When I tested the Astrox 88D Game, I was able to generate slightly less power with the Astrox 88D Game compared to the Astrox 100 Game. It’s not because the 88D Game isn’t powerful, it’s just that the Astrox 100 Game is the most head-heavy and powerful racket Yonex offers in their arsenal to intermediate players.

As I pointed out in my review of the Astrox 88D Game, the Astrox 100 Game feels not just more powerful, but also faster and smoother to play way.

Yonex Astrox 100 Game: the verdict

Aske

yonex astrox 100 game
A powerful badminton racket for intermediate players.
Midcourt, blocks, and drives
60%
Power
90%
Net play
30%
Value for money
80%

Summary

The Astrox 100 Game is a great value for money-racket considering that it only costs about a third of the top model.

It’s a particular style of racket that isn’t for everyone. It’s very strong in power but hard to control on nimble shots around the net.

65%

Takeaways

  • A powerhouse of a racket for intermediate players who love smashing or need extra help generating power on court
  • It’s difficult to control all that power around the net
10 comments
  1. Which racket between the 88D Game and 100ZZ game would you recommend for high beginners?

    1. Hey Bob,

      Good question. I’m struggling to get my hands on the 88D in any edition, at the moment, so I haven’t had a chance to get it on court yet. On paper, both the 100 Game and the 88D Game appears too stiff for high beginners but the Astrox 88D Play should be a good fit according to its specs.

      1. I see , thank you ! then would you also say that the arc11 play is too stiff then ?

        what racket would you recommend me then? thank you so much for replying

        1. I imagine the Arcsaber 11 Play would be a good fit in terms of stiffness. The question is whether you like that it’s even balanced rather than head heavy.

          I’m testing it right now and I’ll likely finish the review in a week or two. Excuse my language, but damn I like this racket. I’ve noticed that I’m able to generate slightly less power than with the Astrox 100 Game but in exchange, I get way more control in other aspects of the game. I’m actually surprised as to how much power I’m still able to generate with it considering that it’s even balanced as opposed to the very head heavy Astrox 100 Game.

          Another alternative is the Arcsaber 7 Play, which is slightly more flexible and with slightly more weight towards the handle (usually meaning less power). But I remember you mentioned liking power – have you had a look at the Astrox 99 Play? It’s stiffness and power seems like it might suit you.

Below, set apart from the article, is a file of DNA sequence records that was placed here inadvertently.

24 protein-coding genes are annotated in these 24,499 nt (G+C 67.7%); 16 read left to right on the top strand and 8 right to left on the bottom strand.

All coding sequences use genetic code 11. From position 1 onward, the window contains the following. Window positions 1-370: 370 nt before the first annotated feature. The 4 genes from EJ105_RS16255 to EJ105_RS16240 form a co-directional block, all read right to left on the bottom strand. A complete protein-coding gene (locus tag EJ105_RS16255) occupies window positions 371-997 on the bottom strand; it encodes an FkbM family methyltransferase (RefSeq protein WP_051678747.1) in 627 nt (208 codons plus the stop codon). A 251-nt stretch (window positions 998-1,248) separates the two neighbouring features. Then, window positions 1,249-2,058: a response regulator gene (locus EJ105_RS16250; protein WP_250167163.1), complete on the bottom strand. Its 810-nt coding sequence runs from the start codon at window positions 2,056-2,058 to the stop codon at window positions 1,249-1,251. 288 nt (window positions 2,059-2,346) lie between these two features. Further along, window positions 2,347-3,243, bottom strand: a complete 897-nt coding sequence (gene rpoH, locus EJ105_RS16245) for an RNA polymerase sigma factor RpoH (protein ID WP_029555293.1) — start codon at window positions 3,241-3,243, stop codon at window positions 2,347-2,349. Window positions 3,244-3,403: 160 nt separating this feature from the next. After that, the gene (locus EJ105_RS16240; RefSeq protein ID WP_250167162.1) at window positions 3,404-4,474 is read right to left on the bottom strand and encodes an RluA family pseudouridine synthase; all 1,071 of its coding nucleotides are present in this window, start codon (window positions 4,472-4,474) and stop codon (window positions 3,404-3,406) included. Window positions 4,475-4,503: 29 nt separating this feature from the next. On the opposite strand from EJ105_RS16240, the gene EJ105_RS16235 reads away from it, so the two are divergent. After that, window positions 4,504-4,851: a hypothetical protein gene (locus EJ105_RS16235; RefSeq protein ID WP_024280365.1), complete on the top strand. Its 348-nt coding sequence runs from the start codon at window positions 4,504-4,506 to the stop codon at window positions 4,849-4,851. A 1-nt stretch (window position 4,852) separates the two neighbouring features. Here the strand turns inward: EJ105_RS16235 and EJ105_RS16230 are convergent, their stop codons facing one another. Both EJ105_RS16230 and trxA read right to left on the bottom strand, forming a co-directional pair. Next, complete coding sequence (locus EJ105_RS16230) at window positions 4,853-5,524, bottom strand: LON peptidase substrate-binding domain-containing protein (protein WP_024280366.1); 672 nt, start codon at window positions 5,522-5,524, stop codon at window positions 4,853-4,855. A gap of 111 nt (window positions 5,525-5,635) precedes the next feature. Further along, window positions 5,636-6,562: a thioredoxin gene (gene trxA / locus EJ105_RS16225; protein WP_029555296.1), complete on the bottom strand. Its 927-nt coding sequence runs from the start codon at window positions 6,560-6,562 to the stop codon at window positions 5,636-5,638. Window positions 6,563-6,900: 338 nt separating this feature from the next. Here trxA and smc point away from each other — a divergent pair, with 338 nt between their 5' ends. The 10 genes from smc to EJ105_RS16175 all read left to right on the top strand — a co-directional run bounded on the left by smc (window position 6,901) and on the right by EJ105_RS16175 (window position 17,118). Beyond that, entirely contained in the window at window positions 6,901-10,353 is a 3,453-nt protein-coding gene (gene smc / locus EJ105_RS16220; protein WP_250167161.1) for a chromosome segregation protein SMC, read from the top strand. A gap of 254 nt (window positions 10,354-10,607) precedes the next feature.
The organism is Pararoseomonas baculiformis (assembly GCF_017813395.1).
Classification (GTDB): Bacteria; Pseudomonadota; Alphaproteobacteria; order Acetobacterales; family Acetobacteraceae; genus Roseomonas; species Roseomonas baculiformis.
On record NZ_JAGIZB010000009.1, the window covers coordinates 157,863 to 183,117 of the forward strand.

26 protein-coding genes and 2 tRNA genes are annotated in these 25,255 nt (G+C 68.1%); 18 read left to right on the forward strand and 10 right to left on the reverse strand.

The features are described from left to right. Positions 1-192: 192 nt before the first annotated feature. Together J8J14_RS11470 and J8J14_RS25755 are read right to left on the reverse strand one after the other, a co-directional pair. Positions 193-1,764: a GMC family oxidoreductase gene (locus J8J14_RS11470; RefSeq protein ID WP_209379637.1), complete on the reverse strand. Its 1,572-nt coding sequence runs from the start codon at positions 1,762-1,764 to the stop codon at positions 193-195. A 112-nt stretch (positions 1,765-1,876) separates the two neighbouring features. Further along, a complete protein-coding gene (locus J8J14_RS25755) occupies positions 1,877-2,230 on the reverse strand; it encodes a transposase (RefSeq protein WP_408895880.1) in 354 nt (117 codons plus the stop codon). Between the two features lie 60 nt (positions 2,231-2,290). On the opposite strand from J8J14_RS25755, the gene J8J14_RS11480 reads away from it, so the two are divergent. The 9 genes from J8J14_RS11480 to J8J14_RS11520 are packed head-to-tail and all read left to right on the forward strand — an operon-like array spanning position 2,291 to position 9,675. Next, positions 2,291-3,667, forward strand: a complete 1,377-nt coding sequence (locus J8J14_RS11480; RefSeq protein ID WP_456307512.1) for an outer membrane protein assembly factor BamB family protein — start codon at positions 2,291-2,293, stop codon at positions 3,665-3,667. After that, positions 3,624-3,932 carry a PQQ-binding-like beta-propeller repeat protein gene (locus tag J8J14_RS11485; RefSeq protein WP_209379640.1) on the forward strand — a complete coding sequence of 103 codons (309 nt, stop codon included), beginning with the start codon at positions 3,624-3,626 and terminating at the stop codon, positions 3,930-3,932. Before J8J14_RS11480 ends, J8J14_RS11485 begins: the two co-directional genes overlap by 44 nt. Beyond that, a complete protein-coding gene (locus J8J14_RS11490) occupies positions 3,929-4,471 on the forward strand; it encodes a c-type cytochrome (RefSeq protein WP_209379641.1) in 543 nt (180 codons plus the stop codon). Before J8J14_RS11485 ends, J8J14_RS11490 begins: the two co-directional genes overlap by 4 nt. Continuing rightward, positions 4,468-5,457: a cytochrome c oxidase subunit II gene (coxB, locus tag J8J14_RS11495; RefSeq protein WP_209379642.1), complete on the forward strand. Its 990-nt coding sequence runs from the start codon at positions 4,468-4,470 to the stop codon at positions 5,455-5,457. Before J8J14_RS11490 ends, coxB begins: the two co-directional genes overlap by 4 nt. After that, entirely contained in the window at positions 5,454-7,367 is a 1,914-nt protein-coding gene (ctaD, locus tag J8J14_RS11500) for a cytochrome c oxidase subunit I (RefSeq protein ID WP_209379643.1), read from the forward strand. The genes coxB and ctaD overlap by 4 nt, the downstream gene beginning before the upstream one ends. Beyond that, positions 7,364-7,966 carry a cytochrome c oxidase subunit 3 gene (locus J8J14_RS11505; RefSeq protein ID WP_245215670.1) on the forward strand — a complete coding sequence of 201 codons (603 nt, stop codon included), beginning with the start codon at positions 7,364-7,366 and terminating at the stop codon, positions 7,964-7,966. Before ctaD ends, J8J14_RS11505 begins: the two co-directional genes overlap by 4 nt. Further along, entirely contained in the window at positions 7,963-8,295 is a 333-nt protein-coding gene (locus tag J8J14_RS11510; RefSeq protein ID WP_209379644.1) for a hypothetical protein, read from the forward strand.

1. Yea I was looking at rackets that are slightly HH, I was hoping for something a little more powerful than the arcsaber 11 play. And I mainly play double so I’m not too sure if the 99 play would be good. What rackets would you recommend for something thats slightly HH to HH ?

          2. I’ve just started tested out the Astrox 99 Play (4U) in doubles games and it has a boat load of power. It seems like it would be a good fit for you if you’re ok with it being super head heavy and powerful.

            Alternatively there’s the Astrox 88D Play and the Astrox 77 Play. The 77 Play has what you describe on paper but I found it not to be that powerful the more I come to think of it.

            There’s also Victor’s DriveX LF 60 E and Thruster LF 30 which suits your specs on paper but I haven’t played with those yet. For LiNing, I’m not to sure but I believe that CKYew (on Youtube) might have covered some examples here: https://www.youtube.com/watch?v=J2nq1bcLzQQ

  2. Do you think that the 99 Play is a little slow for doubles? Anyways thank you for replying and helping me find out rackets that are suitable for me:) I really appreciate it.

    1. I didn’t find it particularly slow for doubles but it is slower than the top tier power rackets (those are for advanced players and comes at a higher price point though). Within the experienced beginner/low intermediate level, it seems like the 99 Play or 88D Play would be your best bet.

      No problem, I hope you find the right fit 🙂

  3. Would you recommend this racket to players who can generate power through power alone? I’m not a highly skilled player, I can just hit the birdie with tons of force at quick speeds. Would this racket be an okay fit for me?

Leave a Reply

Your email address will not be published. Required fields are marked *